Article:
I Have an Imperfect Body. But it IS a Runner's Body.

In May, I came down with a cold. I did what I usually do—take a break from running to rest. I immediately turned to natural remedies like the Flu Fighter Soup from Run Fast, Eat Slow, eating all the citrus we had, and drinking ginger-turmeric tea. I joked with my husband, Scott, that I was “feeding the cold, starving the fever”.

    I’d like to think that I’m “over” the body issues I dealt with throughout my teens, twenties, and a decent part of my thirties. I am proud that I’m confident enough to walk around in a bikini even though my body isn’t “perfect”. On a hot day, I’m fine with running in short-shorts and being part of the #sportsbrasquad (if you haven’t heard of this group, go check it out—it’s great). In both of those scenarios, I offer a silent middle finger to people who stare at my belly or even give me more than a passing glance. Yet I worried that, by eating too much while I was sick and not exercising, I was going to get fatter and slower. You are going to gain so much weight lying around the house this week. And then I beat myself up for the audacity of having that thought, even though part of me really believed that message to be true.

A few moments later, logic kicked in. I was sick, and exhausted from overextending myself the previous week. I needed to take a break. However, that voice inside me continued to protest. You’re going to get sooo fat if you eat bread with that soup. I felt like I was watching a tennis match between the stories I had believed about my body in the past and what I was working hard to believe now. No, you’re not. You need to eat. I sliced a baguette, covered it with lots of butter, and enjoyed every last bite. (I think crusty bread dunked in soup is soooo good.). I do believe that feeding a cold (and starving a fever) works. So eating lots of nutritious foods—broth, chicken soup, citrus, even easy-to-digest stuff like bread and butter—was the right thing for me to do.

    A week later, I attended a course to be certified as a running coach, held by the Road Runners Club of America. By the end of the first day, I realized that I was the slowest, and fattest, person in the room. The tennis match started up again. The girl next to you is 14 weeks pregnant and you’ve got a bigger belly than she does! No wonder people ask you when you’re due. Everyone else here can do more miles than you, faster—and you can’t even run as fast as you could a few years ago.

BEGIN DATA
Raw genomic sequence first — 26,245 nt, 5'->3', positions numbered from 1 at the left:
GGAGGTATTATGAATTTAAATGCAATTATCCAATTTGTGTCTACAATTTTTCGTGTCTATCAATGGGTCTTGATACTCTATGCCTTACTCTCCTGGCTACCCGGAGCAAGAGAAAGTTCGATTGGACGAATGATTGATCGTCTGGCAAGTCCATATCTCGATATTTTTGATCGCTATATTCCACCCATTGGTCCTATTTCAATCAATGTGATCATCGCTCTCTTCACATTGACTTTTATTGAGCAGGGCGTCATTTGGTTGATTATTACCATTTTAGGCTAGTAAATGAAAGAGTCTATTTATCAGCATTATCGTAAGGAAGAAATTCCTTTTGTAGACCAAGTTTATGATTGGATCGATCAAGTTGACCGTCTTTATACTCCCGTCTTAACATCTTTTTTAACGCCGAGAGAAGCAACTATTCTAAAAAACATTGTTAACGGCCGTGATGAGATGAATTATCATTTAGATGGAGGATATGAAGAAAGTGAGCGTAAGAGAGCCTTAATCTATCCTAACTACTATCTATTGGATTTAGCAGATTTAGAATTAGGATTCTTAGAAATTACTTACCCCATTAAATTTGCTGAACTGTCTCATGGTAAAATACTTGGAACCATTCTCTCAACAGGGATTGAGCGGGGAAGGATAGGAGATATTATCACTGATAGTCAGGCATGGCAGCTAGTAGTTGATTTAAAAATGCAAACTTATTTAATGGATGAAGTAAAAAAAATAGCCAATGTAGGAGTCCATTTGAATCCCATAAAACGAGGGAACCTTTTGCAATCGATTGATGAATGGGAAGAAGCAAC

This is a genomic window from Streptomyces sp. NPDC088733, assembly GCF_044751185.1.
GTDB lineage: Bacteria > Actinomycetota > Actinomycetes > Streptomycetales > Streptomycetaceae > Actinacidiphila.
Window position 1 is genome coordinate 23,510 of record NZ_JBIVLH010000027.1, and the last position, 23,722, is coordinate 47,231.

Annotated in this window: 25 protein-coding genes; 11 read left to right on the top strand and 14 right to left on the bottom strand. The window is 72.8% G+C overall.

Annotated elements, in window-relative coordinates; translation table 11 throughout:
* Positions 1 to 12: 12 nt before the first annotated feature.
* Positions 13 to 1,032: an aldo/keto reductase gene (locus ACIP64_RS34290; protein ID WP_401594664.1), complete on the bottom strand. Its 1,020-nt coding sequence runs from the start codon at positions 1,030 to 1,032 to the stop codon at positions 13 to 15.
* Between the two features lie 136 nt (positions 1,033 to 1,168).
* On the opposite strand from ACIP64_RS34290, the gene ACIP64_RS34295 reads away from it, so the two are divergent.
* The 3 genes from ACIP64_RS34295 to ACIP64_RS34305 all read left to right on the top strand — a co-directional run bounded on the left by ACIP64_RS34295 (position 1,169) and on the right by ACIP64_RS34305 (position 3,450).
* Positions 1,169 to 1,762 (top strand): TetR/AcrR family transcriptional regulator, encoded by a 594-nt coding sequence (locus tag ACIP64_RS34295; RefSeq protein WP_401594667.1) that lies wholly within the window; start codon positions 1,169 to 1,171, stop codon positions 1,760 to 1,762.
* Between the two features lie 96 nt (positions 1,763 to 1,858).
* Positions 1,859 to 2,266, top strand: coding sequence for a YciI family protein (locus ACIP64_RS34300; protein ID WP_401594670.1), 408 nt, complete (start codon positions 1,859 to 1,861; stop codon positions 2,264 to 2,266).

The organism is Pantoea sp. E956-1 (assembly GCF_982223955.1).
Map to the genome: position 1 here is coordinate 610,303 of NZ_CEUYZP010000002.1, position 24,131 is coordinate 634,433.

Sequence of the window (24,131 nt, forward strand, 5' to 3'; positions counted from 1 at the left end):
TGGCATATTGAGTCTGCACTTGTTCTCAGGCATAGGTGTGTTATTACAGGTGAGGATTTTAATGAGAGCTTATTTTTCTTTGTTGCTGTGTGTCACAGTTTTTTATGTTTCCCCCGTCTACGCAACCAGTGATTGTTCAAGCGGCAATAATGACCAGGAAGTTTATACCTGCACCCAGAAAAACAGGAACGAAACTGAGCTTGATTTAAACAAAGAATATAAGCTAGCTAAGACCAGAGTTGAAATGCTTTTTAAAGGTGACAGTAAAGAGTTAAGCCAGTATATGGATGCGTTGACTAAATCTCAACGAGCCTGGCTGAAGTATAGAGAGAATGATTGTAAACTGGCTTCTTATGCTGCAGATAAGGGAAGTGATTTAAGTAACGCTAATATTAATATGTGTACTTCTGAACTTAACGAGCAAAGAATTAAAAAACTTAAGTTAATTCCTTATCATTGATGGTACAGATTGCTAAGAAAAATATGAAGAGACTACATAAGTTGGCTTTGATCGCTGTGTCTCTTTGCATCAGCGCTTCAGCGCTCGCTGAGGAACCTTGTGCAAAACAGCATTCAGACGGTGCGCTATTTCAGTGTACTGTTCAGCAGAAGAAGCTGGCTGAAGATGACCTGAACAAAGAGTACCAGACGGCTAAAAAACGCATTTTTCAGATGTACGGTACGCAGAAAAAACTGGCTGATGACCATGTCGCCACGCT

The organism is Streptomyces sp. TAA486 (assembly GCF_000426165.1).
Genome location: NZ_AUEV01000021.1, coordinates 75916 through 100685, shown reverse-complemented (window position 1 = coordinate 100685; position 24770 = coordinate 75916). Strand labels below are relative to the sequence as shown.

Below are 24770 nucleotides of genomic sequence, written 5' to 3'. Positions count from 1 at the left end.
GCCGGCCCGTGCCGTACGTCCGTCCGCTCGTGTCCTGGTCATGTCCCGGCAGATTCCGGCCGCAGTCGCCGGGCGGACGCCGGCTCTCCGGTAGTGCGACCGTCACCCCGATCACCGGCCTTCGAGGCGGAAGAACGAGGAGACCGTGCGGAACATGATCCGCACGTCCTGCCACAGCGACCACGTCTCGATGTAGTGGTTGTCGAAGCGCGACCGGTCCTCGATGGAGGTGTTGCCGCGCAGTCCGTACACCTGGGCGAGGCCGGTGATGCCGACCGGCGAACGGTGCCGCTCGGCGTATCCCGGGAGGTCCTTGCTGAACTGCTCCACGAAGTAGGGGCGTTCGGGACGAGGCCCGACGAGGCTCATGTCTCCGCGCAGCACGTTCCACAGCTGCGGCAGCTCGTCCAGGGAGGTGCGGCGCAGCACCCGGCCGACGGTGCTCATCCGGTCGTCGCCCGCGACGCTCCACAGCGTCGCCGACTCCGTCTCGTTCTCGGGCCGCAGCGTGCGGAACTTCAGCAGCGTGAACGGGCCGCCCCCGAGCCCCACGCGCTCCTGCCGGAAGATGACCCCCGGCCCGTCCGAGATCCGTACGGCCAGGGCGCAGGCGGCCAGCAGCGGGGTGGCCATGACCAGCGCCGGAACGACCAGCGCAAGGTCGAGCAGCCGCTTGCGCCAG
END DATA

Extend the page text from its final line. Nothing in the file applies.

However, this time I swung harder. The running nerd inside me knew that my body type and speed was more representative within the broader running community than the fast, high-achieving folks that were in that room with me. You’re here because you know there are not enough people like you in this room, and there should be.

Instead of beating myself up, I fought back, realizing that I’m so not done with my body issues—and that’s OK. I chose to show up the next day with questions about slow runners, and about what I was trying to do with Your Best Run. I showed up for myself.

And, during the portion of the course where we talked about eating disorders, I raised my hand. I shared part of my story about struggling with body image issues. I expressed my belief that the broader running community—especially coaches—needs to be aware of how many runners deal with this inner fight, and how that intersects with food, nutrition, and exercise. I walked home feeling proud that I spoke up for the people like me, who might never BQ or have a flat belly.

Afterwards, one of the women in the course told me, “You need to be in every group picture, so that you see that your body is just as fit as everyone else’s.” Initially I wasn’t sure how to feel about her comment. But ultimately, I decided that she was trying to help me. I do want to be in every group picture. To show myself, and the world, that my body—like yours and so many others—is an imperfectly awesome runner’s body.